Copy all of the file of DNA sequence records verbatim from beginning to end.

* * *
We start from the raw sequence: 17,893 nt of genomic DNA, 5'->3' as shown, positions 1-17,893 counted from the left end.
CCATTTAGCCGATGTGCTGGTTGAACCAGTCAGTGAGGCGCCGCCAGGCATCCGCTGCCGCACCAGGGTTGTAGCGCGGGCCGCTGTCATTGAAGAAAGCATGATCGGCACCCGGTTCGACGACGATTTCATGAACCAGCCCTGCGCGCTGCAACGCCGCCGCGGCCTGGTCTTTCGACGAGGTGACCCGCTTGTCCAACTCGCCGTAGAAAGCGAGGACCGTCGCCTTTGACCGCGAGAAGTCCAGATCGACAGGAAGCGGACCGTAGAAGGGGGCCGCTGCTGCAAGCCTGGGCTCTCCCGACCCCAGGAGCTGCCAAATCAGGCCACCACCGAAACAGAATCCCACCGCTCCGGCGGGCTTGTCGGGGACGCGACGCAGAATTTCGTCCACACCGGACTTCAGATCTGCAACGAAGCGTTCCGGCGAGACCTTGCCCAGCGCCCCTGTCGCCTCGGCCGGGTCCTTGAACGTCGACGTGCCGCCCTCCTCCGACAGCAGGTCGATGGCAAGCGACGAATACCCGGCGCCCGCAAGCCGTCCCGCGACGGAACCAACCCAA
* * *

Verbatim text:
We start from the raw sequence: 17,893 nt of genomic DNA, 5'->3' as shown, positions 1-17,893 counted from the left end.
CCATTTAGCCGATGTGCTGGTTGAACCAGTCAGTGAGGCGCCGCCAGGCATCCGCTGCCGCACCAGGGTTGTAGCGCGGGCCGCTGTCATTGAAGAAAGCATGATCGGCACCCGGTTCGACGACGATTTCATGAACCAGCCCTGCGCGCTGCAACGCCGCCGCGGCCTGGTCTTTCGACGAGGTGACCCGCTTGTCCAACTCGCCGTAGAAAGCGAGGACCGTCGCCTTTGACCGCGAGAAGTCCAGATCGACAGGAAGCGGACCGTAGAAGGGGGCCGCTGCTGCAAGCCTGGGCTCTCCCGACCCCAGGAGCTGCCAAATCAGGCCACCACCGAAACAGAATCCCACCGCTCCGGCGGGCTTGTCGGGGACGCGACGCAGAATTTCGTCCACACCGGACTTCAGATCTGCAACGAAGCGTTCCGGCGAGACCTTGCCCAGCGCCCCTGTCGCCTCGGCCGGGTCCTTGAACGTCGACGTGCCGCCCTCCTCCGACAGCAGGTCGATGGCAAGCGACGAATACCCGGCGCCCGCAAGCCGTCCCGCGACGGAACCAACCCAA